8

There was a section on BBC Radio 4 Money Box recently about the dire consequences of not disclosing overseas income to HMRC before their "amnesty" runs out in September. The details are on the HMRC web site.

For the last few years, I have been receiving a few hundred pounds a year in share dividends from the USA. At no point has this ever exceeded my dividend allowance for the year, listed at HMRC tax on dividends.

So do I have to fill out extra tax forms to tell the HMRC that I'm not receiving enough money to pay tax on it, or can I just say nothing? Throughout my working life, I've always been on PAYE and never had to fill out any tax forms, and I'd like to keep it that way.

3

I can't find a definitive statement, but in general HMRC don't seem to want to know if you have undeclared income that no tax is owed on.

For example https://www.gov.uk/undeclared-income says (emphasis mine):

Tell HM Revenue and Customs (HMRC) as soon as possible if you’ve made money you need to pay tax on and haven’t told them about it.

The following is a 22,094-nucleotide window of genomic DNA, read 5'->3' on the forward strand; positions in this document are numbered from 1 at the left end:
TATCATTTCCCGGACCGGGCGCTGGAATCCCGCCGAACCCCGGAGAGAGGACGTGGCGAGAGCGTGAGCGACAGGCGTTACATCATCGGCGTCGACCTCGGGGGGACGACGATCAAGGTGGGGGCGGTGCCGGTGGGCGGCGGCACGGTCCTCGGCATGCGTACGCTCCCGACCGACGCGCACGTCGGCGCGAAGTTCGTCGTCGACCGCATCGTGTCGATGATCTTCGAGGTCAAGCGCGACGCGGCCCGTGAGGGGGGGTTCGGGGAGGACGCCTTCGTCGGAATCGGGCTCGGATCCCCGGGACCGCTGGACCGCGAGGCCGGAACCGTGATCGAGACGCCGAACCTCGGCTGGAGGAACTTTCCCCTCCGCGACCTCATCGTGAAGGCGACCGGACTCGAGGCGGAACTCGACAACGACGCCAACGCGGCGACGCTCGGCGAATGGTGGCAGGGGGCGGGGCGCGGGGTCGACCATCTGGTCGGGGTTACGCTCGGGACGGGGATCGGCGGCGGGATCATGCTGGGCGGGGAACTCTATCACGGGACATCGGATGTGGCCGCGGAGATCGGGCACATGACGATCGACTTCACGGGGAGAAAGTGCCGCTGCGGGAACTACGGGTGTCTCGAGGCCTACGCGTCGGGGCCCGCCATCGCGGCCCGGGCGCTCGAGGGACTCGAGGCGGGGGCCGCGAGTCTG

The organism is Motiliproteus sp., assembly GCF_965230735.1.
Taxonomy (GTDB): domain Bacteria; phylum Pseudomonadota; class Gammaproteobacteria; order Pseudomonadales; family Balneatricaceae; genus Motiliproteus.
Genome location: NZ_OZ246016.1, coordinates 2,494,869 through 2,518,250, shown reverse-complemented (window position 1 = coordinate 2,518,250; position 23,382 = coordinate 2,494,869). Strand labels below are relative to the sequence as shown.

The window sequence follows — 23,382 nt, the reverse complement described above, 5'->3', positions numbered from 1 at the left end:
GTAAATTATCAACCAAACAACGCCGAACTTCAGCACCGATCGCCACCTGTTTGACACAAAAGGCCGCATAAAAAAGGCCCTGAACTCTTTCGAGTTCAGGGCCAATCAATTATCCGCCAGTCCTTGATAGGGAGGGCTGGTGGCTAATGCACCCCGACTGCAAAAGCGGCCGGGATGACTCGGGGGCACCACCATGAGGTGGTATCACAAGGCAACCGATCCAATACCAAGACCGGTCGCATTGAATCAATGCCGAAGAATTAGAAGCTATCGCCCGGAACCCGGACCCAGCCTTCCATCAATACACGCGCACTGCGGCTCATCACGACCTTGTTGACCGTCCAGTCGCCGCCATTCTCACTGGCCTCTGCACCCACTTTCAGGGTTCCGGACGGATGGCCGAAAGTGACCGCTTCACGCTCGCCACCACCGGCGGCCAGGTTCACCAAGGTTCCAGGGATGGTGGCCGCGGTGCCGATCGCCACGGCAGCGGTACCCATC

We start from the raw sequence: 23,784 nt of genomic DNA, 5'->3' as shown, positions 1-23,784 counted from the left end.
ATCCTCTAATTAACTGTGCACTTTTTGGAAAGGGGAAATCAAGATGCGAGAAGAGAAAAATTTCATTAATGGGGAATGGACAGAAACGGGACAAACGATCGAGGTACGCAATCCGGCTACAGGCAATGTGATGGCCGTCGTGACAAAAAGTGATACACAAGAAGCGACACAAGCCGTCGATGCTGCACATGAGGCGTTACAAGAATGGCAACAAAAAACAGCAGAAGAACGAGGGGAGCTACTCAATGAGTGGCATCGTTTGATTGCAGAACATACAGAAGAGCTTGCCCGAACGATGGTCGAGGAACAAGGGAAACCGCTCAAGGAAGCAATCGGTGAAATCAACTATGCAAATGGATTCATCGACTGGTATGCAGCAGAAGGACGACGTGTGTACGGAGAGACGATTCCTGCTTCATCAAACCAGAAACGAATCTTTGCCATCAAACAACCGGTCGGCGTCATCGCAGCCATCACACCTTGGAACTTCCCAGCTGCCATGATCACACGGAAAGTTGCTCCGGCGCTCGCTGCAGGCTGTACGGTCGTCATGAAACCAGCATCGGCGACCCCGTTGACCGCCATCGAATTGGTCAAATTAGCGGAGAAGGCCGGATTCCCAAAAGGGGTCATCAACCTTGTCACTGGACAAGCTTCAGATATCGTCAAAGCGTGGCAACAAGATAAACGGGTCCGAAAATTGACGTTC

The tax on dividends page you already linked to (https://www.gov.uk/tax-on-dividends) says:

If you need to pay tax, how you pay depends on the amount of dividend income you got in the tax year.

That said, there was no dividend allowance before April 2016, but basic-rate taxpayers were taxed at 0%. If you were a higher-rate tax payer before that time, or if the dividends would have been enough to push you into the higher-rate band (i.e. you were only a few hundred pounds under it), then you would owe tax. In that case you should voluntarily disclose it as quickly as possible to minimise the consequences.

Your Answer

By clicking “Post Your Answer”, you agree to our terms of service, privacy policy and cookie policy

Not the answer you're looking for? Browse other questions tagged or ask your own question.